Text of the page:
The Importance of Thinking Beyond Social Security

Securing a comfortable retirement demands more than just relying on Social Security benefits. While Social Security was never designed to be the sole pillar of retirement funding, various avenues exist for potential retirement income.

Acknowledging that Social Security alone falls short of ensuring a comfortable retirement is essential. Its intended purpose was to provide an average of around 40% replacement of pre-retirement income. As a result, people should consider looking into additional sources of income for their retirement.

The pursuit of alternative retirement funding options beyond Social Security is a shared concern among many Americans yet to retire. This sentiment is reflected in Schroders’s 2024 U.S. Retirement Income Survey findings.

So, where do additional funds come from?

#1 Savings: 

According to Schroders’ survey, 58% of respondents plan to rely on their savings to support retirement. Although this approach is commonly used, it may not be enough to supplement Social Security for most retirees.

The average balance in an American’s personal savings account is approximately $65,100 (excluding retirement plan funds), according to Northwestern Mutual’s 2024 Financial Planning & Progress study. It’s worth noting that individuals with substantial savings can skew these averages, and the median savings account balance for U.S. families in 2019 was just $5,300.

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#2 Workplace Retirement Plans: 

Around 53% of survey participants expect their employer-sponsored retirement plans to contribute to their retirement funding, including 401(k) and 403(b) plans. The fact that these plans are widely used by American employees is a clear indication of their popularity and prevalence.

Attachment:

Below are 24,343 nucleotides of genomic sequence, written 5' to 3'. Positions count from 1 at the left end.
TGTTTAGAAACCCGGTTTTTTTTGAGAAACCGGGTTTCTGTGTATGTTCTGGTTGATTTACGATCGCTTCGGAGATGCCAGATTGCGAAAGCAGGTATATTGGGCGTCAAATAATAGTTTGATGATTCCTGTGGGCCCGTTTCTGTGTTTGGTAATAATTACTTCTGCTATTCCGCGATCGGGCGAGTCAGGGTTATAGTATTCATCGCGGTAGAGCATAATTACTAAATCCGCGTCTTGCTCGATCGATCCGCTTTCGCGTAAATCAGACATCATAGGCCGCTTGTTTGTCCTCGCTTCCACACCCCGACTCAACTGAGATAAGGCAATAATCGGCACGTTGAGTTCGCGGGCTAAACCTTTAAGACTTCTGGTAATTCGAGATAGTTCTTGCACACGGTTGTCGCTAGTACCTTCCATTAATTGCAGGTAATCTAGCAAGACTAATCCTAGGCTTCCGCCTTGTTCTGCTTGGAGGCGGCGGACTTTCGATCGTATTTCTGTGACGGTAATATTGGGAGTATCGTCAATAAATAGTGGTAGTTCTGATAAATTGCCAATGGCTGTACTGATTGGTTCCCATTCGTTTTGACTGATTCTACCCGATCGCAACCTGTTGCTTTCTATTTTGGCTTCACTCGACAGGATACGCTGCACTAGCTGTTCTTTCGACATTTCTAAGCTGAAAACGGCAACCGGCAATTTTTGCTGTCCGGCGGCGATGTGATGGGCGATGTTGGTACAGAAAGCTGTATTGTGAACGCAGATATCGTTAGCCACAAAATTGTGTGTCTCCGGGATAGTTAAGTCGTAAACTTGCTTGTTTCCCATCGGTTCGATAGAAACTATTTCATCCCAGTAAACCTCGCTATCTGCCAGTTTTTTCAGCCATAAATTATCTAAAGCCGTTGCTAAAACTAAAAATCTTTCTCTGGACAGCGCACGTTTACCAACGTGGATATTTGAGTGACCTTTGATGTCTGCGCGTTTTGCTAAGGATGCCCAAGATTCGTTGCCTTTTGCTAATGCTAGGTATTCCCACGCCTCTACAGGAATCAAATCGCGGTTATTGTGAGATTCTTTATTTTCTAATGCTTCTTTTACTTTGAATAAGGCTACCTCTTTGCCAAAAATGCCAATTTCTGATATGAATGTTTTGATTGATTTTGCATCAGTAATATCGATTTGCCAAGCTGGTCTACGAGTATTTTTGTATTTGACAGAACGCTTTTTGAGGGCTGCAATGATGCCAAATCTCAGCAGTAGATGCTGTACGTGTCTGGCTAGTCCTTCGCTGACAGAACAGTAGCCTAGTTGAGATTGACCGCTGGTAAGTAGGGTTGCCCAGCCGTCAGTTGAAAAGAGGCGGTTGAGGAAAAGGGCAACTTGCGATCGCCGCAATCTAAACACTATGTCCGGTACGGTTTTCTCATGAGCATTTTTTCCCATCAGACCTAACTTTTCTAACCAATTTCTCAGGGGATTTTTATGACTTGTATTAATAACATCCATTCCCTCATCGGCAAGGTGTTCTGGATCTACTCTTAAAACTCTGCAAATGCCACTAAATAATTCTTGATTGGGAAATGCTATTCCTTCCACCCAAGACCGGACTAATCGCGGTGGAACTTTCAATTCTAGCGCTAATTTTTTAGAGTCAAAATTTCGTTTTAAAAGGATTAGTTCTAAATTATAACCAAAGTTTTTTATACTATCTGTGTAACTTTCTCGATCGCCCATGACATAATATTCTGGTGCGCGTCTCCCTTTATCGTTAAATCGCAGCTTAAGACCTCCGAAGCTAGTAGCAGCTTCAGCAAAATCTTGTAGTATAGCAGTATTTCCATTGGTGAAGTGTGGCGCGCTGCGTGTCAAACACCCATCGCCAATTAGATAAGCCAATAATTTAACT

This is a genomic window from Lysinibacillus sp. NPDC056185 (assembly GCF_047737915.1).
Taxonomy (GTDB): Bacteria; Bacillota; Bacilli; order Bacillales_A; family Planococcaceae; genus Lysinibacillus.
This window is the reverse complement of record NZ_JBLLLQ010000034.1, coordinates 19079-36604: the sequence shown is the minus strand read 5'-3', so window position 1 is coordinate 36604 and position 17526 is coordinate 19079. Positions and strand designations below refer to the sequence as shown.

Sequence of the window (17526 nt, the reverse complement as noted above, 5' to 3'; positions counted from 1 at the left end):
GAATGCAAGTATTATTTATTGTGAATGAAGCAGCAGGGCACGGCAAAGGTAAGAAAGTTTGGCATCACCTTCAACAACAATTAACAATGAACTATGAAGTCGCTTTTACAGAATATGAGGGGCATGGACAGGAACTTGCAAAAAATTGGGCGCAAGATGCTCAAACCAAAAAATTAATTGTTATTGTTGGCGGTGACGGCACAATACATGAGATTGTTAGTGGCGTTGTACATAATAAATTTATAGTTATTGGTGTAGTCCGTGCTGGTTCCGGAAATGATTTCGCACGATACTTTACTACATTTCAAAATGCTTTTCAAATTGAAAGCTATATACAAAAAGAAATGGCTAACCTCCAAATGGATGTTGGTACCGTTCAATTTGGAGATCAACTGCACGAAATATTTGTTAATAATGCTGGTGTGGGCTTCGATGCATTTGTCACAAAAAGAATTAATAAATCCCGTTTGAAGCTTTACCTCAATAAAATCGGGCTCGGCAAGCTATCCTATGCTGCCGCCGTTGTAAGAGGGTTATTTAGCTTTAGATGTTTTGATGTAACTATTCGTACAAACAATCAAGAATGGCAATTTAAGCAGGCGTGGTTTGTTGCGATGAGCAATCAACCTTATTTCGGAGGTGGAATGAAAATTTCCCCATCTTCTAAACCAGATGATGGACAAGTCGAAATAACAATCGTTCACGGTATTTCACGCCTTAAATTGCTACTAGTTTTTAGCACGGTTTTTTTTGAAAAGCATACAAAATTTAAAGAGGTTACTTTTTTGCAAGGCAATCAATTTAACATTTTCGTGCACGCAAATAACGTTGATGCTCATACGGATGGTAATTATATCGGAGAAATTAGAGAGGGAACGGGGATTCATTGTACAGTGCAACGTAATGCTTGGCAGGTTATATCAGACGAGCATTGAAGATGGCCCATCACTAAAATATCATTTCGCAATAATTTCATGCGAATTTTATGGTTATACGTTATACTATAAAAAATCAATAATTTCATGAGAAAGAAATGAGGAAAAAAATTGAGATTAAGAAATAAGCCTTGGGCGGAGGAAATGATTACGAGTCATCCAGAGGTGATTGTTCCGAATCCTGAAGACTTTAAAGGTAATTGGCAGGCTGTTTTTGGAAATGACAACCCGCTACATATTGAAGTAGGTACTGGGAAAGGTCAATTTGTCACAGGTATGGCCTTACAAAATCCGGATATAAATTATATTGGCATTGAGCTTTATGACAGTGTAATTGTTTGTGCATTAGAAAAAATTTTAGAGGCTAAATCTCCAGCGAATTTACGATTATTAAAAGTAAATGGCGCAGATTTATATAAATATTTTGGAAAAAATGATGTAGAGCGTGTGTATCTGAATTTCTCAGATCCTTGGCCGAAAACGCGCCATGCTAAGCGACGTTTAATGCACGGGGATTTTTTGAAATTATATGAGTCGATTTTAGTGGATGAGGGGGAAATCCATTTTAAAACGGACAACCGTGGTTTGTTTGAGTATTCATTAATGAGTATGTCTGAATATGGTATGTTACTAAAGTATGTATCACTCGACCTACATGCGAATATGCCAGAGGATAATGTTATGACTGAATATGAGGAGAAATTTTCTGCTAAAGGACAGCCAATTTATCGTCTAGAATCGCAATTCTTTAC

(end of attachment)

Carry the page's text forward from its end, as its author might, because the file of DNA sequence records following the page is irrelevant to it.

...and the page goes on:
Statistics from a 2021 U.S. Census Bureau survey indicate that nearly 35% of working-age Americans possess 401(k) retirement accounts. This percentage significantly increases with age.

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#3 Investment Income: 

Approximately 40% of individuals consider drawing from investment income outside their employer-sponsored retirement plans during their retirement years. Prominent among these options are Individual Retirement Accounts (IRAs).

Fidelity Investments reported an average IRA balance of $113,800 in the second quarter of 2024. Roth IRAs, which offer tax-free growth, are popular among younger Americans.

#4 Defined Benefit and Pension Plans: 

Schroders’ survey reveals that 20% of respondents anticipate receiving benefits from defined benefit or pension plans. However, this number is notably lower than the 57% of current retirees who currently enjoy pension income, per Federal Reserve’s data. This discrepancy highlights the decline of pension plans among employers.

#5 Rental Income: 

According to the Schroders survey, rental income is poised to contribute to retirement funds for 14% of Americans. Despite some cooling in the rental market recently, factors like increased interest rates and a persistent shortage of single-family homes could propel the use of rental income as a supplementary retirement funding source.

Crafting a Thoughtful Strategy: Perhaps the most concerning revelation from the Schroders 2024 U.S. Retirement Income Survey is that 49% of respondents lack a comprehensive retirement income strategy. To address this, prospective retirees can adopt a proactive approach:

  • If your employer matches contributions in a 401(k) plan, strive to contribute at least the matching amount.
  • Explore additional tax-advantaged retirement accounts like IRAs and maximize your contributions.
  • Consider the optimal retirement age, as delaying Social Security benefits can prevent reductions and increase potential benefits.

In summary, relying solely on Social Security won’t guarantee a comfortable retirement. Diversifying income sources is crucial. While pursuing alternative funding methods, it’s also important to strategically optimize Social Security benefits to minimize the supplementary income required for a satisfying retirement.